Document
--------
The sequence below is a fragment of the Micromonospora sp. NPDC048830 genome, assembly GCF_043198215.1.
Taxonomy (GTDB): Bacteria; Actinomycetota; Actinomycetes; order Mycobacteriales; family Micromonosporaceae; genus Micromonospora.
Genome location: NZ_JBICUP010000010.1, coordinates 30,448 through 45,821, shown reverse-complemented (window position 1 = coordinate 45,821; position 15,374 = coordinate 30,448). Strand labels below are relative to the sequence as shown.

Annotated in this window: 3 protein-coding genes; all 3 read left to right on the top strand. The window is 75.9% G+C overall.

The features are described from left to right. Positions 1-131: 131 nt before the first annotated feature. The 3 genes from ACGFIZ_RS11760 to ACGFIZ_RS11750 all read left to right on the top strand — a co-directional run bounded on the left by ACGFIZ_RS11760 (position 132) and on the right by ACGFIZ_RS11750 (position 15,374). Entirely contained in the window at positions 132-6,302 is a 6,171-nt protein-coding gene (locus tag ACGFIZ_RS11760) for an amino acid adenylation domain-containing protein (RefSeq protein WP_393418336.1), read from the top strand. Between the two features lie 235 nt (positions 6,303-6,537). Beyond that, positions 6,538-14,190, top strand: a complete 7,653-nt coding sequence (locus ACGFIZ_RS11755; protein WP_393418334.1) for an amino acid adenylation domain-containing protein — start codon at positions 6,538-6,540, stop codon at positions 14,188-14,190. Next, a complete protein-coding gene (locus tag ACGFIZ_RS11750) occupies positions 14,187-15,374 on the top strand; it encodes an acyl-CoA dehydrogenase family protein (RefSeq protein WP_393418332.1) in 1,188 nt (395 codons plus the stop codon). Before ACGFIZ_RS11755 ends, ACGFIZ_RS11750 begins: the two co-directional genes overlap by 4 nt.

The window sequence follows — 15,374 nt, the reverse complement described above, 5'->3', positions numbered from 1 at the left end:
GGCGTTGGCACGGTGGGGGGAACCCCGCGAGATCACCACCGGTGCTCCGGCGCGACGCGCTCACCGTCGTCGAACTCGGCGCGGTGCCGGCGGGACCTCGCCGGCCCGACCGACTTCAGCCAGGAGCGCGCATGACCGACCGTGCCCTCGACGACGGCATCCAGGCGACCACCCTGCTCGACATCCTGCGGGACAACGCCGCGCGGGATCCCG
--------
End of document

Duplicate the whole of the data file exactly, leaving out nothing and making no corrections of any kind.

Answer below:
The sequence below is a fragment of the Micromonospora sp. NPDC048830 genome, assembly GCF_043198215.1.
Taxonomy (GTDB): Bacteria; Actinomycetota; Actinomycetes; order Mycobacteriales; family Micromonosporaceae; genus Micromonospora.
Genome location: NZ_JBICUP010000010.1, coordinates 30,448 through 45,821, shown reverse-complemented (window position 1 = coordinate 45,821; position 15,374 = coordinate 30,448). Strand labels below are relative to the sequence as shown.

Annotated in this window: 3 protein-coding genes; all 3 read left to right on the top strand. The window is 75.9% G+C overall.

The features are described from left to right. Positions 1-131: 131 nt before the first annotated feature. The 3 genes from ACGFIZ_RS11760 to ACGFIZ_RS11750 all read left to right on the top strand — a co-directional run bounded on the left by ACGFIZ_RS11760 (position 132) and on the right by ACGFIZ_RS11750 (position 15,374). Entirely contained in the window at positions 132-6,302 is a 6,171-nt protein-coding gene (locus tag ACGFIZ_RS11760) for an amino acid adenylation domain-containing protein (RefSeq protein WP_393418336.1), read from the top strand. Between the two features lie 235 nt (positions 6,303-6,537). Beyond that, positions 6,538-14,190, top strand: a complete 7,653-nt coding sequence (locus ACGFIZ_RS11755; protein WP_393418334.1) for an amino acid adenylation domain-containing protein — start codon at positions 6,538-6,540, stop codon at positions 14,188-14,190. Next, a complete protein-coding gene (locus tag ACGFIZ_RS11750) occupies positions 14,187-15,374 on the top strand; it encodes an acyl-CoA dehydrogenase family protein (RefSeq protein WP_393418332.1) in 1,188 nt (395 codons plus the stop codon). Before ACGFIZ_RS11755 ends, ACGFIZ_RS11750 begins: the two co-directional genes overlap by 4 nt.

The window sequence follows — 15,374 nt, the reverse complement described above, 5'->3', positions numbered from 1 at the left end:
GGCGTTGGCACGGTGGGGGGAACCCCGCGAGATCACCACCGGTGCTCCGGCGCGACGCGCTCACCGTCGTCGAACTCGGCGCGGTGCCGGCGGGACCTCGCCGGCCCGACCGACTTCAGCCAGGAGCGCGCATGACCGACCGTGCCCTCGACGACGGCATCCAGGCGACCACCCTGCTCGACATCCTGCGGGACAACGCCGCGCGGGATCCCG